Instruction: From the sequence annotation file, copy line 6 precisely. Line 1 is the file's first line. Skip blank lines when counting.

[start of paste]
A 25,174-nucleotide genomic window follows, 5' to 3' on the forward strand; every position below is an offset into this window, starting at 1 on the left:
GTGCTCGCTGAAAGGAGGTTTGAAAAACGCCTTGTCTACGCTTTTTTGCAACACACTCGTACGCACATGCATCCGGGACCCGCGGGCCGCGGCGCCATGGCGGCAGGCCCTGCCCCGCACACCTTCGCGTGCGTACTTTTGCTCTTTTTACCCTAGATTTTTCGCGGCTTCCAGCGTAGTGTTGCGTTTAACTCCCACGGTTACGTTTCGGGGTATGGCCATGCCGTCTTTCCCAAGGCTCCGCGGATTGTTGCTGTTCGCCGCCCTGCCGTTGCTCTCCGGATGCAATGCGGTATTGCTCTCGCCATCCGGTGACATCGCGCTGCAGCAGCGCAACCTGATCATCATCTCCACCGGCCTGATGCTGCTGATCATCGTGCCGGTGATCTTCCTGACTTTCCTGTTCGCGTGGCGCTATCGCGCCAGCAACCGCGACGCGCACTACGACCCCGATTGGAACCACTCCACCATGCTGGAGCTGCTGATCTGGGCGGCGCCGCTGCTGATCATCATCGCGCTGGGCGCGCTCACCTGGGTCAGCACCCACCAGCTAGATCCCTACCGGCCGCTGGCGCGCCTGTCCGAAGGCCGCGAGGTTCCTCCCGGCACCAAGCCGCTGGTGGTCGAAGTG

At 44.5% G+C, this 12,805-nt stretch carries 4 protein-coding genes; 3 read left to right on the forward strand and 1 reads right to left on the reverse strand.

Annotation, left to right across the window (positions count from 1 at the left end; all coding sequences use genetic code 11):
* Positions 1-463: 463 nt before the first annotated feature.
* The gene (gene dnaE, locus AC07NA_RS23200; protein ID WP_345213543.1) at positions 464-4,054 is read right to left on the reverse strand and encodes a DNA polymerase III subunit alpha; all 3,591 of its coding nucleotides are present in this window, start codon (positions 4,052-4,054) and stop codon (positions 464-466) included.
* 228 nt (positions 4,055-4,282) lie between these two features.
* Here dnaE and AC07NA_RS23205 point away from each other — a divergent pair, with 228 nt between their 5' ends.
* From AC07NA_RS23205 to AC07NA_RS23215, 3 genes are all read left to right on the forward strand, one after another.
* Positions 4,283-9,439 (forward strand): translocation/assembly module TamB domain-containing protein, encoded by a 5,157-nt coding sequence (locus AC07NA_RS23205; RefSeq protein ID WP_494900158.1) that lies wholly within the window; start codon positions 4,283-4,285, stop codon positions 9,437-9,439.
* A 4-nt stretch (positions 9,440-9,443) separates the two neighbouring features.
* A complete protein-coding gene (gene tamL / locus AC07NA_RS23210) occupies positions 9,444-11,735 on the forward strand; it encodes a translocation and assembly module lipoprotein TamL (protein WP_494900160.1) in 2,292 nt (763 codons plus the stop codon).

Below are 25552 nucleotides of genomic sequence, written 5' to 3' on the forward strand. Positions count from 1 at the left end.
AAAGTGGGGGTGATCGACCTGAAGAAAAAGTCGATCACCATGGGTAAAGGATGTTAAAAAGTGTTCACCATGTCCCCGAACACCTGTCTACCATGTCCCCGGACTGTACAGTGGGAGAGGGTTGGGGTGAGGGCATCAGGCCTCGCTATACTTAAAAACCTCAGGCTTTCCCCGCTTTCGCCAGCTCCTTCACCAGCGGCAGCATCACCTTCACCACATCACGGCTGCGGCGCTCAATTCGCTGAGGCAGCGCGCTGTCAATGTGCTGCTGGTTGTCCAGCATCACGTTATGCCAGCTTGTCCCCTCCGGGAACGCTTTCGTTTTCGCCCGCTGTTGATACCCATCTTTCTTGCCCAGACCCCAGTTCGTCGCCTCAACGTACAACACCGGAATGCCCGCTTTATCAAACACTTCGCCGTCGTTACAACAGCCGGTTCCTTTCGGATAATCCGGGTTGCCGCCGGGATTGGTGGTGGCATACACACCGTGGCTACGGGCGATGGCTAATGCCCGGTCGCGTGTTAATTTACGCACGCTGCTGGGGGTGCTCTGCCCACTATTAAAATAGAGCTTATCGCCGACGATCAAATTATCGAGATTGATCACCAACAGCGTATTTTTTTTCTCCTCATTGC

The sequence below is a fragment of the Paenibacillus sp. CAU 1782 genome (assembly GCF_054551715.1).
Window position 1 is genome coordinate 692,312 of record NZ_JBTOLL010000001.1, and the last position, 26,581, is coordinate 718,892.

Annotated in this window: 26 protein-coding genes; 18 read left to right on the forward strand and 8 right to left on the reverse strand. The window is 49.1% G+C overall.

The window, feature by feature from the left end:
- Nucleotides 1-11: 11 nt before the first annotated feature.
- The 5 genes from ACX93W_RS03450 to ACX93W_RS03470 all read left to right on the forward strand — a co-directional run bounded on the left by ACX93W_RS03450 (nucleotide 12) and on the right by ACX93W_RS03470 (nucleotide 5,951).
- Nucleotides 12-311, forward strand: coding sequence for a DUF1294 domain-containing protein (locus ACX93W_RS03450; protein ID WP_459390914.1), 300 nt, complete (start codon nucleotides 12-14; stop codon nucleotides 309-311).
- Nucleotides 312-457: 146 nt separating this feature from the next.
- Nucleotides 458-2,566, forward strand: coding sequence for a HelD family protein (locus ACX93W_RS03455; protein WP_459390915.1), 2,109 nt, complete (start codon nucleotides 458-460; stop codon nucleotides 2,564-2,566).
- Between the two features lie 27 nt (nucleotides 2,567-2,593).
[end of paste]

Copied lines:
* The gene (gene dnaE, locus AC07NA_RS23200; protein ID WP_345213543.1) at positions 464-4,054 is read right to left on the reverse strand and encodes a DNA polymerase III subunit alpha; all 3,591 of its coding nucleotides are present in this window, start codon (positions 4,052-4,054) and stop codon (positions 464-466) included.